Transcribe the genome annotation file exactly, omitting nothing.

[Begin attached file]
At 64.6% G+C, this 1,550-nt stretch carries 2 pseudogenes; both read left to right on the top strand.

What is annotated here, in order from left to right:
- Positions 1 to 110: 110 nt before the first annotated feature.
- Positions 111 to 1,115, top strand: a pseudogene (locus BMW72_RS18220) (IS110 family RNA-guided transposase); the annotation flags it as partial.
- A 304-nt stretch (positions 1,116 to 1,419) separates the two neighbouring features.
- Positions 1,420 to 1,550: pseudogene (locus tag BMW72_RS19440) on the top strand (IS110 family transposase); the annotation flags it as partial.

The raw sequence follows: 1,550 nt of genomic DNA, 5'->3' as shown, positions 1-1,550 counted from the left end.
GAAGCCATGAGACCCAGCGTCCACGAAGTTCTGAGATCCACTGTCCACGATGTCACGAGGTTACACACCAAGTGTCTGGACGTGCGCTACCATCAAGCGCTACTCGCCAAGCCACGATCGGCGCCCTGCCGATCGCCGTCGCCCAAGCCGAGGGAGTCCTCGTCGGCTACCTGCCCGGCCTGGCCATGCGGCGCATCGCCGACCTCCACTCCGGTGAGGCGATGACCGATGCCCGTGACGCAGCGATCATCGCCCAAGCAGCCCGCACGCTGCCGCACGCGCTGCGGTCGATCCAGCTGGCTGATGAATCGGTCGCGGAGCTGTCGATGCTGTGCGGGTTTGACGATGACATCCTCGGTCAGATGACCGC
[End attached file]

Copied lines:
At 64.6% G+C, this 1,550-nt stretch carries 2 pseudogenes; both read left to right on the top strand.

What is annotated here, in order from left to right:
- Positions 1 to 110: 110 nt before the first annotated feature.
- Positions 111 to 1,115, top strand: a pseudogene (locus BMW72_RS18220) (IS110 family RNA-guided transposase); the annotation flags it as partial.
- A 304-nt stretch (positions 1,116 to 1,419) separates the two neighbouring features.
- Positions 1,420 to 1,550: pseudogene (locus tag BMW72_RS19440) on the top strand (IS110 family transposase); the annotation flags it as partial.

The raw sequence follows: 1,550 nt of genomic DNA, 5'->3' as shown, positions 1-1,550 counted from the left end.
GAAGCCATGAGACCCAGCGTCCACGAAGTTCTGAGATCCACTGTCCACGATGTCACGAGGTTACACACCAAGTGTCTGGACGTGCGCTACCATCAAGCGCTACTCGCCAAGCCACGATCGGCGCCCTGCCGATCGCCGTCGCCCAAGCCGAGGGAGTCCTCGTCGGCTACCTGCCCGGCCTGGCCATGCGGCGCATCGCCGACCTCCACTCCGGTGAGGCGATGACCGATGCCCGTGACGCAGCGATCATCGCCCAAGCAGCCCGCACGCTGCCGCACGCGCTGCGGTCGATCCAGCTGGCTGATGAATCGGTCGCGGAGCTGTCGATGCTGTGCGGGTTTGACGATGACATCCTCGGTCAGATGACCGC